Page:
2.  the user wants to get a sequence of clusters, say 5 to 13 clusters.
The program returns as many clusters as the user specifies in the comand line using '-c' option. So when k-means generates empty clusters, split will fill in each empty cluster with one data item sequentially. For all the four measures, generating singletons will always gives better objective function values if there is no penalty for the number of clusters since the more complicated the model is the better it will fit the data. We do have a penalty option '-w #' that linearly penalizes the number of clusters.
  • Input and output
Its main input is a data matrix which may be stored in one or multiple files depending the format of the matrix. Each input data item is represented as a column vector of the input matrix, i.e. each data item is represented as a vector of features. Thus the number of columns equals to the number of data items to be clustered; and the number of rows equals to the dimension of the feature space. The program accepts either a sparse or dense matrix, given different options (-F d/t/s). Default is sparse format. Note: for the dense matrix,  you can give either the matrix itself or its transpose.
    • The input sparse matrix in CCS format is stored in 6 files, at least 4 of which will be read in by the program. See the sample input files: classic3_col_ccs, classic3_dim, classic3_docs, classic3_words, classic3_row_ccs, classic3_tfn_nz. This program exploits the sparsity of the data matrix thus is computationally efficient. In one of our case studies, we ever clustered about 114,000 NSF award abstracts within about 5 minutes on a Sun Ultra10 workstation. And the clustering result is illustrated by a sequence of web pages generated by a Java program called "ClusterBrowser". In another case study, Gmeans was used to cluster all the 34 UTCS faculty home pages in order to recover the 9 research categories specified here and the clustering result is illustrated here.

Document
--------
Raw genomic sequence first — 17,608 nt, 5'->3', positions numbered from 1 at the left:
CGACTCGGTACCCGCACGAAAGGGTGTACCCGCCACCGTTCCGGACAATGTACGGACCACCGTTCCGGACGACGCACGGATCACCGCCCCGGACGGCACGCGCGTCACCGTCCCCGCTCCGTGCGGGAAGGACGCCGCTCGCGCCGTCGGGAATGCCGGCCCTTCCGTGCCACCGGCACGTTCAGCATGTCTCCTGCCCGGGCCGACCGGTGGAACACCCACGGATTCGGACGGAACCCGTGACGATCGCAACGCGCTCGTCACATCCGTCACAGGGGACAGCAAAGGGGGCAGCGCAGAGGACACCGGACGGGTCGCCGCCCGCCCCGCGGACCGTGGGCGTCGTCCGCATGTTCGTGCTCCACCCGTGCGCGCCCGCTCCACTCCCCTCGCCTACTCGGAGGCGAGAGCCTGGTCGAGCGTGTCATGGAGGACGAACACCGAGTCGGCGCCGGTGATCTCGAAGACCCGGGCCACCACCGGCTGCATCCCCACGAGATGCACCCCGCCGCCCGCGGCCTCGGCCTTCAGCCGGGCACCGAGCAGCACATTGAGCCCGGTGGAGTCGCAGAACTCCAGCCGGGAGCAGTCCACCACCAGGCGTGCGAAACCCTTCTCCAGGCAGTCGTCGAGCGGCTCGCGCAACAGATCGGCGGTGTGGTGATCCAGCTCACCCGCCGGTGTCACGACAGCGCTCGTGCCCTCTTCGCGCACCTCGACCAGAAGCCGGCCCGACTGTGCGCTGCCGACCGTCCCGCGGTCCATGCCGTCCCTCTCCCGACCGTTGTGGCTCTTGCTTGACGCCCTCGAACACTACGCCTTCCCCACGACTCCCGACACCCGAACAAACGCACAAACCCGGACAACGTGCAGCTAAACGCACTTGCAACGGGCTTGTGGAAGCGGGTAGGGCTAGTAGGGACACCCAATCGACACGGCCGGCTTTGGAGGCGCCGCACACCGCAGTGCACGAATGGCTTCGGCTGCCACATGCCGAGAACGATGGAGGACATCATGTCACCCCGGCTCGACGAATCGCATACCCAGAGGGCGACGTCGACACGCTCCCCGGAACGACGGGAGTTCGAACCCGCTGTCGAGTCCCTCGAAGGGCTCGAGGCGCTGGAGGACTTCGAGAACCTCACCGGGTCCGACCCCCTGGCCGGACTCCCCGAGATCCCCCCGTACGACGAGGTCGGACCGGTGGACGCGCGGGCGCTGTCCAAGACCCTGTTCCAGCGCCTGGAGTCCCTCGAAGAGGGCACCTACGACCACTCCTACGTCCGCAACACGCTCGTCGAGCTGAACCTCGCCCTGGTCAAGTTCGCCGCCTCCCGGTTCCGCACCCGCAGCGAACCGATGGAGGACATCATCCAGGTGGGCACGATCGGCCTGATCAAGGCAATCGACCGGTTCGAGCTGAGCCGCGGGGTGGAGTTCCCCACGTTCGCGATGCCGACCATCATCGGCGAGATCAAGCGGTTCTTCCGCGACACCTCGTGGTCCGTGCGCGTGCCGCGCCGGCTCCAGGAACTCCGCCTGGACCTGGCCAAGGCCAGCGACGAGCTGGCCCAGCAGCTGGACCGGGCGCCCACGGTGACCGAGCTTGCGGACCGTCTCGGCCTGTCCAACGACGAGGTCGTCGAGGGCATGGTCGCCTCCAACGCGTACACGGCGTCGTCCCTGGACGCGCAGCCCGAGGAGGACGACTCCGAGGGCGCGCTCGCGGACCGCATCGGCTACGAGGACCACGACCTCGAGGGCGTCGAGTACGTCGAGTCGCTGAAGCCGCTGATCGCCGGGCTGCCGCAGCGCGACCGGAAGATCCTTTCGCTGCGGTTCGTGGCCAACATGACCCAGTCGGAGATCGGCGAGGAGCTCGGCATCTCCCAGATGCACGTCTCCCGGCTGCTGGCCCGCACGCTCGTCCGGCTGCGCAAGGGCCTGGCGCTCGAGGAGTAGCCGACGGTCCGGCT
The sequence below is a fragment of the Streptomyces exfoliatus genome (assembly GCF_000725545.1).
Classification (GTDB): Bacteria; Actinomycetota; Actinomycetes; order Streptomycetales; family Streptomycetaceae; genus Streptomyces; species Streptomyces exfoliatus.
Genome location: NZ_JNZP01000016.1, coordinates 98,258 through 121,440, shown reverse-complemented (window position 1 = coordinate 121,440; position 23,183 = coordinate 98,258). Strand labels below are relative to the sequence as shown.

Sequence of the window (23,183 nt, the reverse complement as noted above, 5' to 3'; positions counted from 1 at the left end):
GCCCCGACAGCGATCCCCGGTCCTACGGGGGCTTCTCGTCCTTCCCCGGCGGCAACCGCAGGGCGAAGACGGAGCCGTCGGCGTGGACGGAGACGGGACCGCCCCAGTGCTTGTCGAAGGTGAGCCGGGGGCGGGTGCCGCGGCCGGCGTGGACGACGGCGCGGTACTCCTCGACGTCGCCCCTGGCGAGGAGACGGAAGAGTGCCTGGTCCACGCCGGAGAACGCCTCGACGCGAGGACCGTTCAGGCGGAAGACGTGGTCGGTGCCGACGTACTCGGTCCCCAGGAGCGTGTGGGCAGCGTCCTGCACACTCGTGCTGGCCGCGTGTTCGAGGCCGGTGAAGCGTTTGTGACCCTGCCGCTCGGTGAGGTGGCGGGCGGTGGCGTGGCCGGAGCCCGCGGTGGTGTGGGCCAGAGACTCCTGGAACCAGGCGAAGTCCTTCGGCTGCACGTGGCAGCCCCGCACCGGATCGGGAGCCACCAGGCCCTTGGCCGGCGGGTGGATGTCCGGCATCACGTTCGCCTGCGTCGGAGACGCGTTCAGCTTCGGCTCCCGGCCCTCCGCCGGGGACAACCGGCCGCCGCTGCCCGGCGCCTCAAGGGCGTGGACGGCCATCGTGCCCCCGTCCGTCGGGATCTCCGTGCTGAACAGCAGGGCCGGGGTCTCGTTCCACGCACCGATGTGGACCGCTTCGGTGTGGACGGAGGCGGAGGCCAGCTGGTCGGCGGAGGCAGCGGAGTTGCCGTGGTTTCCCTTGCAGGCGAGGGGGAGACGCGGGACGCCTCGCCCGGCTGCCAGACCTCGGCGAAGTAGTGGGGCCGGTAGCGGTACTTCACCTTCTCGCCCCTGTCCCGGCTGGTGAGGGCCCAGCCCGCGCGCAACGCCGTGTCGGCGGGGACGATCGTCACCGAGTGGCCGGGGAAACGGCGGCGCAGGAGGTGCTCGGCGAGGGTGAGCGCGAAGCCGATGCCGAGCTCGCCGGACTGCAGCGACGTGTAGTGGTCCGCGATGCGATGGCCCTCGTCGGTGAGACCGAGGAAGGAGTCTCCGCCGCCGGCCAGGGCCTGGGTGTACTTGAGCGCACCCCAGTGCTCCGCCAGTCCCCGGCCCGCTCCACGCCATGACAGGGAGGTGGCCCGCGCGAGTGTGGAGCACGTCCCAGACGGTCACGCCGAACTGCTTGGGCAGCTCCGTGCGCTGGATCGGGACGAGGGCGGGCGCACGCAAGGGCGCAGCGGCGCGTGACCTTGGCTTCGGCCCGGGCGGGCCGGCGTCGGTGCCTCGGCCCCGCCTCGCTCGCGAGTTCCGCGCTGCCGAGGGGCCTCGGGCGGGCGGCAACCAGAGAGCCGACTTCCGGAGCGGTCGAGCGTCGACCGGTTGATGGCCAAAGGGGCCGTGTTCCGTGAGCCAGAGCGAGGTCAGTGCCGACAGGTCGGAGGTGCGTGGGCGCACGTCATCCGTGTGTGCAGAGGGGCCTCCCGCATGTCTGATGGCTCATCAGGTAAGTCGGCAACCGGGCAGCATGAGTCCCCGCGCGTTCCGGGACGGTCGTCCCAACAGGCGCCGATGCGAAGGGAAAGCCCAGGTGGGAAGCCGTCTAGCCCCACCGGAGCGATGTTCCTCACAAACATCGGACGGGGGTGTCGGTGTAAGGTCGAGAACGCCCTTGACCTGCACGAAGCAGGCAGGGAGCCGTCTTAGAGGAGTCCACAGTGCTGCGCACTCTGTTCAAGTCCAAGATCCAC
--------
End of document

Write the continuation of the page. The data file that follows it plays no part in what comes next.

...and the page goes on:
• When you want to cluster text documents, you may use this software to generate the sparse matrix in CCS format from documents.
    • When the input is a dense matrix, there are two options: -F d/t because sometimes each row in the matrix is used to represent a data item therefore we have to tell the program to transpose the matrix before it does any computation. For either case the two integers in the first row of the file storing the matrix give the row and column dimension of the input matrix. Here is an example of dense matrix in which each row represents a data item (gene expression).
The output of the program is a file which contains the cluster index for each item. The number in the first row is the number of data items clustered. See a sample output.
  • 6 ways of initialization: '-i' option
  1. random ID ('-i r'): randomly assign each data item a cluster index ranging from 0 to #-1, where # is the number of clusters specified by the user with '-c #' option.
  2. random perturb (-i p): generate the centroid for the whole data and then purterb around it. The magnitude of purterbation can be set using '-p #'. Default is 0.5.
  3. initializing for a file (-i f file_name): read cluster index of each data from a file which has the same format as the sample output. If a cluster index for some data is negative, the corresponding data item will not be used to generate the initial cluster centroids.
  4. random seed (-i c): randomly pick # data items as the initial cluster centroids.
  5. farthest_0 (-i s): randomly pick 1 data item as the first cluster centroid, after that pick a item which is 'farthest' to all the previoud cluster centroids already picked until all the cluster centroids are picked.
  6. farthest_1 (-i S): different from 5 in the way first cluster centroid is pick -- pick the data item 'farthest' to the centroid of the whole data set, the rest is the same as 5. Default is 6.
  • Report
Some statistics will be reported on the screen including objective function value; and if '-T' option is also given, you will see confusion matrix, cluster purity, entropy, mutual information of the confusion matrix, micro-average precision, F-measure, computation time, etc. '-T' option gives the file which contains the true label for each data item. The format of this file is exactly the same as the output file. If the user want to see how different the results of two runs of Gmeans are he can give the output of one run to the '-T' option and the output of the other run as the initialization.